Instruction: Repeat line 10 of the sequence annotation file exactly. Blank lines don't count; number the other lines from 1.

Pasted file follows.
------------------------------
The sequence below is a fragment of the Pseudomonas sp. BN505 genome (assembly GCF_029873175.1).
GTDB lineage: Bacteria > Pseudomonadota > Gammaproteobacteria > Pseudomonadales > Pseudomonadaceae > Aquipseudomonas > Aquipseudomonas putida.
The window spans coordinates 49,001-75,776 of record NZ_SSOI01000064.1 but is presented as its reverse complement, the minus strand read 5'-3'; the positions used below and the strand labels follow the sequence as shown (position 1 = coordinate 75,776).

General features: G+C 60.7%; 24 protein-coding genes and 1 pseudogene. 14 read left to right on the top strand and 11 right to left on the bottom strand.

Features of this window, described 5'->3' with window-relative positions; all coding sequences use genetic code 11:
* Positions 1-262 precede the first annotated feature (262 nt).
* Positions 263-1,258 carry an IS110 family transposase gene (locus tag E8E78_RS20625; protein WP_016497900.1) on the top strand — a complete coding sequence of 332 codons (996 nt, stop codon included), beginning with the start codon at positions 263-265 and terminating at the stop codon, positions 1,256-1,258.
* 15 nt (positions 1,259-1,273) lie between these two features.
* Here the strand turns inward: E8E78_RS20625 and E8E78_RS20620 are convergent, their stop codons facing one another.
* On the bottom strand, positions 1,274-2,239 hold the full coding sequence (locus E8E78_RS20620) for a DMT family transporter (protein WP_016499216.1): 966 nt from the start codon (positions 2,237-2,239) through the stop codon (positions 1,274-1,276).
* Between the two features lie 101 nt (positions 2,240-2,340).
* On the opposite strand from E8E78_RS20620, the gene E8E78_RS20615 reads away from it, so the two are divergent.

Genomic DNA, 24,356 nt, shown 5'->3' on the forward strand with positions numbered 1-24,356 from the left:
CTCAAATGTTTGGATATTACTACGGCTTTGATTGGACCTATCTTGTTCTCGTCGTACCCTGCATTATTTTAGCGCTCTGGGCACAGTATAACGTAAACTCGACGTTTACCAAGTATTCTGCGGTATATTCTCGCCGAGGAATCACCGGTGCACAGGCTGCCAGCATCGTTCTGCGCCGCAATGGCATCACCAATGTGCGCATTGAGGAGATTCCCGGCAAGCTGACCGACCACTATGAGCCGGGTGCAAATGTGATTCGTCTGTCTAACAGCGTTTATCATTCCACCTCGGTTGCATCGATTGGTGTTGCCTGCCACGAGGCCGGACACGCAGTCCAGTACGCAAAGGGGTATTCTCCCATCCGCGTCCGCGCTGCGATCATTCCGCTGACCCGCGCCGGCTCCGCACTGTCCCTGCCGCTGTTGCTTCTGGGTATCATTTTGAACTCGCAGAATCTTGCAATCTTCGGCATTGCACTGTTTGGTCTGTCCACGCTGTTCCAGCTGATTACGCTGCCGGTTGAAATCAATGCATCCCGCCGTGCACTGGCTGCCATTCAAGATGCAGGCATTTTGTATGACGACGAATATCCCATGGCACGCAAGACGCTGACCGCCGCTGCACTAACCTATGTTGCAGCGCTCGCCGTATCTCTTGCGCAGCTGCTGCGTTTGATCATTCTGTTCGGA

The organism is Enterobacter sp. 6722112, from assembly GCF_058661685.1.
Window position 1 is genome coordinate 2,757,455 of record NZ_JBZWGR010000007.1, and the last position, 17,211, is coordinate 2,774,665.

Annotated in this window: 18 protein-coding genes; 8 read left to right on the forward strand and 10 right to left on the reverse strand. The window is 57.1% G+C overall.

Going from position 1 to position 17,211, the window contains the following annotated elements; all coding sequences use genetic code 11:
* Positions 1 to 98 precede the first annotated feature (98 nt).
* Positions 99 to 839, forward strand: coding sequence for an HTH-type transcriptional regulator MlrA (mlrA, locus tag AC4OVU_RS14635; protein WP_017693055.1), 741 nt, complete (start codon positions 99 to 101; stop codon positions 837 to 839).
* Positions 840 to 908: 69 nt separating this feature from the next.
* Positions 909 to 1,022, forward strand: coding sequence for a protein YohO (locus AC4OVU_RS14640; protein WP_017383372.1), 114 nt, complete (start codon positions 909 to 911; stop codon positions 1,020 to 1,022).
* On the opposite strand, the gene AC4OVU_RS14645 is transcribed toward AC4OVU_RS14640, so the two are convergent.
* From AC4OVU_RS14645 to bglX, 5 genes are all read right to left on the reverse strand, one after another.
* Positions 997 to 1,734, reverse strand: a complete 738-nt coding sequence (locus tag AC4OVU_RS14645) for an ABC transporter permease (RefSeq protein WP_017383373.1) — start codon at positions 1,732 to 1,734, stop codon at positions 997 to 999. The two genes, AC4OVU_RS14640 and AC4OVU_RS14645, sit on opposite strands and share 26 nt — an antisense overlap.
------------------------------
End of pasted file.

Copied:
* On the bottom strand, positions 1,274-2,239 hold the full coding sequence (locus E8E78_RS20620) for a DMT family transporter (protein WP_016499216.1): 966 nt from the start codon (positions 2,237-2,239) through the stop codon (positions 1,274-1,276).